A portrait of Empress Catherine II by Dmitry Levitsky with a letter from Catherine the Great about the benefits of smallpox vaccination was sold at auction in London on December 1 for 951 thousand pounds ($ 1.2 million). This was reported at the auction house MacDougall’s.
The letter and portrait of the Empress were exhibited among 40 lots representing Russian history and art. Catherine II’s letter was written to Count Peter Rumyantsev on April 20, 1787. In it, the Empress explains how to vaccinate against smallpox at the state level.
“Count Petr Alexandrovich, among other responsibilities of the Social Security Administrations in the provinces entrusted to you, one of the most important should be the introduction of vaccination against smallpox, which, as we know, causes great harm, especially among ordinary people. Such an inoculation should be widespread everywhere, and now it is all the more convenient since there are doctors or paramedics in almost all districts, and this does not require huge costs, “wrote Catherine II.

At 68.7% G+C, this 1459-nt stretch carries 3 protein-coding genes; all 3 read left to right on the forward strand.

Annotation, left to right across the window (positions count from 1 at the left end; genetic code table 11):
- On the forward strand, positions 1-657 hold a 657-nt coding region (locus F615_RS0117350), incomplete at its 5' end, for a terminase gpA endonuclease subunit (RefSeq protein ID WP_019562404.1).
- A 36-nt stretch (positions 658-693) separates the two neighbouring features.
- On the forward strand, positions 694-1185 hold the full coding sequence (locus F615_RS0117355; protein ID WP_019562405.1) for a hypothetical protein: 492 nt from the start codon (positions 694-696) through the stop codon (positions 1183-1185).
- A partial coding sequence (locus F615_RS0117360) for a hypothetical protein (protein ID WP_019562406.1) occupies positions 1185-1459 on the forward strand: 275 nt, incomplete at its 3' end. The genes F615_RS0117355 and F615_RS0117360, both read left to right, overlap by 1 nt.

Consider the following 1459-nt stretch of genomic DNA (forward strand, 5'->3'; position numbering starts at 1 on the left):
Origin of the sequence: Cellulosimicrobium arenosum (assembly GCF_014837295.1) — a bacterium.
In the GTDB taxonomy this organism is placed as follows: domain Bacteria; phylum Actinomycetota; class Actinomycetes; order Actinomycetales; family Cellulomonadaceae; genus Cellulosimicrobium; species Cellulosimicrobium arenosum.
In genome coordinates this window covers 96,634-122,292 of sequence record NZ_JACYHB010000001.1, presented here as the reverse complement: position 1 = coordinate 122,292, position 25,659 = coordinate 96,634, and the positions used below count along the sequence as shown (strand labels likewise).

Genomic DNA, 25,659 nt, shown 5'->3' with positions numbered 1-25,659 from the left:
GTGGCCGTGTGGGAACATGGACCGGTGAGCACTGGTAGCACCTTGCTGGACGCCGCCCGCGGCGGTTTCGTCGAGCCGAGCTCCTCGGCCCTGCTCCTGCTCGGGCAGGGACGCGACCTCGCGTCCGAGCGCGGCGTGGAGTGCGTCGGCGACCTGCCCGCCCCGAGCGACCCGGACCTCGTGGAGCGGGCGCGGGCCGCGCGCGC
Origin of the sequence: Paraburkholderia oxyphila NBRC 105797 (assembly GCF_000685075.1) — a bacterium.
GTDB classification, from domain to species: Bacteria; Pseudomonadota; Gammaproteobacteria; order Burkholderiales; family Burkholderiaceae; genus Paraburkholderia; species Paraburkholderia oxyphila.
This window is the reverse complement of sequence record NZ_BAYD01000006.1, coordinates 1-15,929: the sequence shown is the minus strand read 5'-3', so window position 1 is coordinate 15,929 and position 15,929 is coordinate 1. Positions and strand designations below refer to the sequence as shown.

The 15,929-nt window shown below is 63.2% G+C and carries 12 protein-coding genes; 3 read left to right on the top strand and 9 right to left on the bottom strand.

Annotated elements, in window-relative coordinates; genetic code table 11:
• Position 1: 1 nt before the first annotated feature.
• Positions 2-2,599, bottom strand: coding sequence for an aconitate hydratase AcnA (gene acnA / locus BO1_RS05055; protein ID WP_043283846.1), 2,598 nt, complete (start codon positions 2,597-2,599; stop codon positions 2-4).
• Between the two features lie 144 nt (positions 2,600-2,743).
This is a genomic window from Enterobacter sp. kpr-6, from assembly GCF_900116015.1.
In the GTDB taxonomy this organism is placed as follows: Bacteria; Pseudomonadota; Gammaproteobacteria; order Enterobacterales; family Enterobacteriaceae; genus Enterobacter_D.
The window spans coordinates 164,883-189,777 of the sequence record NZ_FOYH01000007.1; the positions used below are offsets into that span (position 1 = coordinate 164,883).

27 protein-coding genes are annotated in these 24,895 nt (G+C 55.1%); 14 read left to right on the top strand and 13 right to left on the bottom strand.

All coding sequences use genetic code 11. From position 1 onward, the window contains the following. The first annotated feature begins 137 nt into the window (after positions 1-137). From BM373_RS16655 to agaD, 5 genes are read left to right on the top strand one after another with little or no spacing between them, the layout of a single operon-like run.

The empress herself, back in 1768, was the first in Russia to take root from smallpox.
Together with the letter, a portrait of the Russian Empress by Dmitry Levitsky, who created about 20 portraits of Catherine the Great, was put up for auction. However, there is no evidence that the monarch ever posed for him personally. In accordance with the practice of the time, the artist used “guaranteed at the highest level” templates.
Earlier, on November 30, another major auction of Russian art, organized by the auction house Sotheby’s, ended in London. Total sales amounted to £ 8,448 million. In particular, paintings by Pyotr Konchalovsky and Ivan Aivazovsky were sold for over £ 1 million each.